Gold Nanoclusters Power a Simple Cancer Urine Test

Researchers
at Imperial College London and MIT have developed a simple cancer urine test
based on injected gold nano-clusters which enter the urine only in the presence
of cancer. So far, the researchers have used the test to detect colon cancer in
mice. A positive result is indicated through a simple color change, meaning
that the test could be ideal for rapid diagnosis in the field.

Finding cancer at an early stage can have a massive impact on treatment outcomes. However, many tests to achieve this can be invasive, expensive, and time consuming, and require a visit to a hospital or clinic. This makes routine screening difficult, especially for those who live in remote areas. A simple field test for cancer could help to increase screening and detection rates.

To address
this, these researchers have developed this new test, requiring only an
injection, followed by a visual assessment of a urine sample, which will change
color if cancer is detected. The test is based on gold nanoclusters bound to
protein carriers, which are injected into the blood.

Matrix
metalloproteinases (MMPs) are enzymes that are highly active in many cancers.
The researchers designed the bond between the gold-nanoclusters and the protein
carriers to be cleavable by MMPs in the tumor microenvironment. This liberates
the nanoclusters, which are small enough to pass through the kidneys and enter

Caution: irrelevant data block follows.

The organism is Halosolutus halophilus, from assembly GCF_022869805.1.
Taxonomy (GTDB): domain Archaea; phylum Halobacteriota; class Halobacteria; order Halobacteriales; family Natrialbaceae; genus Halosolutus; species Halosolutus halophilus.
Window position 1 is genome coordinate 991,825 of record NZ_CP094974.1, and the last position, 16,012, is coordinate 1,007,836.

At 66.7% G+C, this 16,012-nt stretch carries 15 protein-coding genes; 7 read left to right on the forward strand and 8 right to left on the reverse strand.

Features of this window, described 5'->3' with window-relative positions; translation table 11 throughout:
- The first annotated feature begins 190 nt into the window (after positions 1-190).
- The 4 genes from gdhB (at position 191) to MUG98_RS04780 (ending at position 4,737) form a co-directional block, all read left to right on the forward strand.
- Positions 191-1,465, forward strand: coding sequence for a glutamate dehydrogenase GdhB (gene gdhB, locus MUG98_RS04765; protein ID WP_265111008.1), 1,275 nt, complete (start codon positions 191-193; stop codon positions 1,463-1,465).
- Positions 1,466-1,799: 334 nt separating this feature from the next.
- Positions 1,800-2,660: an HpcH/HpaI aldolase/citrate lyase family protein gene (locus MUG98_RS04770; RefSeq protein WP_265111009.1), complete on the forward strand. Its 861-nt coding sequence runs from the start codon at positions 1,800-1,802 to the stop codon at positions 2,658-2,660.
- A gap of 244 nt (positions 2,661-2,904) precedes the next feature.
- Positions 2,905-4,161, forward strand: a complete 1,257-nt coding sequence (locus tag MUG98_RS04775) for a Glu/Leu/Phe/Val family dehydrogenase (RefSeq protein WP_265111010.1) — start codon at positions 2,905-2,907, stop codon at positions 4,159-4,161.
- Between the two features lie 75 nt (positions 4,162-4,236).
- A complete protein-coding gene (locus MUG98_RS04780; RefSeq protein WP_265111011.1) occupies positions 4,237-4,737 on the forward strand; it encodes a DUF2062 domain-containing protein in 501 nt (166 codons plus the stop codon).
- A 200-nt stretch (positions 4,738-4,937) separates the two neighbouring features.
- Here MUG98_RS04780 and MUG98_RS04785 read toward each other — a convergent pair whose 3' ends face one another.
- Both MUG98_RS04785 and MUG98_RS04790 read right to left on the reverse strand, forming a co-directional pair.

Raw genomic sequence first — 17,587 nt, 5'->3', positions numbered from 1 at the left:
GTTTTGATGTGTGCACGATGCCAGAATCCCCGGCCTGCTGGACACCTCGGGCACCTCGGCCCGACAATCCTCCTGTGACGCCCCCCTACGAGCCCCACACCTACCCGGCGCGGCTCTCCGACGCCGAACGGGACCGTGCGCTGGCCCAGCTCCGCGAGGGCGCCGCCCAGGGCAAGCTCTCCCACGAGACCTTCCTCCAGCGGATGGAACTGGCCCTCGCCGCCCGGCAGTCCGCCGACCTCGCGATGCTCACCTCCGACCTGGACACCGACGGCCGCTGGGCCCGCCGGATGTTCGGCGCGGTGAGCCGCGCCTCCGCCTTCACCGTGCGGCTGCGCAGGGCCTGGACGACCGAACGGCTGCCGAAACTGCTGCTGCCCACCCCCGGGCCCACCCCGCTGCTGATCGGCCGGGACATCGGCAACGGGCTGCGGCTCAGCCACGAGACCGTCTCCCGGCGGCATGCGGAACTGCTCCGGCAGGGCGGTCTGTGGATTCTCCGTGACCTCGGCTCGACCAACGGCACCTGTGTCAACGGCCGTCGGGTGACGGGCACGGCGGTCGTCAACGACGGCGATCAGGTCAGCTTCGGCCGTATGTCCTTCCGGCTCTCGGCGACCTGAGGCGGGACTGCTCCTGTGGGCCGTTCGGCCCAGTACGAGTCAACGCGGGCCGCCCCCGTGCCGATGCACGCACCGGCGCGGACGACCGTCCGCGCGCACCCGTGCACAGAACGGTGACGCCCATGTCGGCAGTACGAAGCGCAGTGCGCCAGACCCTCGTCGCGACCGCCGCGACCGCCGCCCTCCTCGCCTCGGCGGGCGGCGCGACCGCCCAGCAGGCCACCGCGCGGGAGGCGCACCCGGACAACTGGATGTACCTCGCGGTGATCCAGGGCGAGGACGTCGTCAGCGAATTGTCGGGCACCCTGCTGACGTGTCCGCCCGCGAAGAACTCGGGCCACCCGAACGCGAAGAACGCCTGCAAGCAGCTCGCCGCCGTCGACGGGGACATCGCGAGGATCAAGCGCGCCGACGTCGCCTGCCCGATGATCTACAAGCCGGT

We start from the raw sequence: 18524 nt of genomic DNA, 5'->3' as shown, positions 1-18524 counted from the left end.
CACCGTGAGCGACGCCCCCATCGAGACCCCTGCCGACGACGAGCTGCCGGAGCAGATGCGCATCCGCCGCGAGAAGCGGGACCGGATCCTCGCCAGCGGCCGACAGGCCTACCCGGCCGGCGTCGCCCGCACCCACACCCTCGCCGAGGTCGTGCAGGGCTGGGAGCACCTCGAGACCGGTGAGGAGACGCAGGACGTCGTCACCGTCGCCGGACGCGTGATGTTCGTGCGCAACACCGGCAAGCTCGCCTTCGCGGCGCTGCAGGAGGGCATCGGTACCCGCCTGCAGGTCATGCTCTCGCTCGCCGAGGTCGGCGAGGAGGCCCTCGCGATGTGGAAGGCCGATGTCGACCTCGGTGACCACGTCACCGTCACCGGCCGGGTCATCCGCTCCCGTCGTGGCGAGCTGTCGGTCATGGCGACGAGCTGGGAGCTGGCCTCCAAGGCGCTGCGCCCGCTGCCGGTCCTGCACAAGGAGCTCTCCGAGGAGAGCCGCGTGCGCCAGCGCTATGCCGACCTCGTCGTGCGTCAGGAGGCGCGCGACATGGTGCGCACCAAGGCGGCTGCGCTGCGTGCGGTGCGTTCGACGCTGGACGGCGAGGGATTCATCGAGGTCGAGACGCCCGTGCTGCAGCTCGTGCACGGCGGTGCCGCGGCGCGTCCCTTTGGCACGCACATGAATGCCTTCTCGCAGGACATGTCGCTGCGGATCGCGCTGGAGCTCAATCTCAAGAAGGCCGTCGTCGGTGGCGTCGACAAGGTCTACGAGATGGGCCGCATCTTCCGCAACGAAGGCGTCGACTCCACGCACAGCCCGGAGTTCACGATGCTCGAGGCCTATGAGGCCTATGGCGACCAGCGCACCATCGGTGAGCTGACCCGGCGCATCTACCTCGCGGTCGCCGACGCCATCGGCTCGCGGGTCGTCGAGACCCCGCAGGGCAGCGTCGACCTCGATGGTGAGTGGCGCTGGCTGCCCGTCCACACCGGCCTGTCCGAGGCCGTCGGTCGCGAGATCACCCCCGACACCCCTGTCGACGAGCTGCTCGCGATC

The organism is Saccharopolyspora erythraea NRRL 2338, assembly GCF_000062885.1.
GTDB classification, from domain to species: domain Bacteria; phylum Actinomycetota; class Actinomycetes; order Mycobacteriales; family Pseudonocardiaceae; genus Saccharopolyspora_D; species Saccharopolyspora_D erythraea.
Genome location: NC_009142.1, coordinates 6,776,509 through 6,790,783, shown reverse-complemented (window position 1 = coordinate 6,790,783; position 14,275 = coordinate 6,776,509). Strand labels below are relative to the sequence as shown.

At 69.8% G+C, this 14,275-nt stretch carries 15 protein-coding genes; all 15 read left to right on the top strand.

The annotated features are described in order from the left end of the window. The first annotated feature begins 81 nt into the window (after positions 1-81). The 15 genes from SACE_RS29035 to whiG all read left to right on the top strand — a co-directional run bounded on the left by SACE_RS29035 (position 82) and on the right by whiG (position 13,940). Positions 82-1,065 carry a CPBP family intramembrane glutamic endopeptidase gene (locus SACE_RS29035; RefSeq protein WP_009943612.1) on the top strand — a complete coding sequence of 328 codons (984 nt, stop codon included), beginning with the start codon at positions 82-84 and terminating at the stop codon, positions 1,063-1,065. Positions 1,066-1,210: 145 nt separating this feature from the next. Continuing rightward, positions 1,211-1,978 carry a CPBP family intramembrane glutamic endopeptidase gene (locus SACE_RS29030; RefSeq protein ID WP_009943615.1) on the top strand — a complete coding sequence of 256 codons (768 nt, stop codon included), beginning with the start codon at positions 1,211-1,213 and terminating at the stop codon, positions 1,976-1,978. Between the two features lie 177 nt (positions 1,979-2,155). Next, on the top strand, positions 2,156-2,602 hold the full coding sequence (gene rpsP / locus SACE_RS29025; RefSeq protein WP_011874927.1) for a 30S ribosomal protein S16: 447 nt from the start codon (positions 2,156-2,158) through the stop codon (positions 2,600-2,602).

the urine.  

The AuNC-protein complexes through a microscope

Treating
the urine sample with hydrogen peroxide and a chemical substrate results in a blue
color change if the nanoclusters are present in the sample. The researchers can
make the nanocluster/protein complexes sensitive to specific MMPs which are upregulated
in specific cancers. For instance, MMP9 is upregulated in colon tumors, and the
researchers have tested an MMP-9 sensitive version of their system in mice
bearing such tumors.

They found
that the tested urine turned blue only in mice bearing colon tumors, suggesting
that the test is sensitive enough to accurately diagnose colon cancer. “By
taking advantage of a chemical reaction that produces a color change, this test
can be administered without the need for expensive and hard-to-use lab
instruments,” said Molly Stevens, one of the researchers involved in the study.
“The simple readout could potentially be captured by a smartphone picture and
transmitted to remote caregivers to connect patients to treatment.”

Study in Nature Nanotechnology: Renal clearable catalytic gold nanoclusters for in vivo disease monitoring

Via: Imperial
College London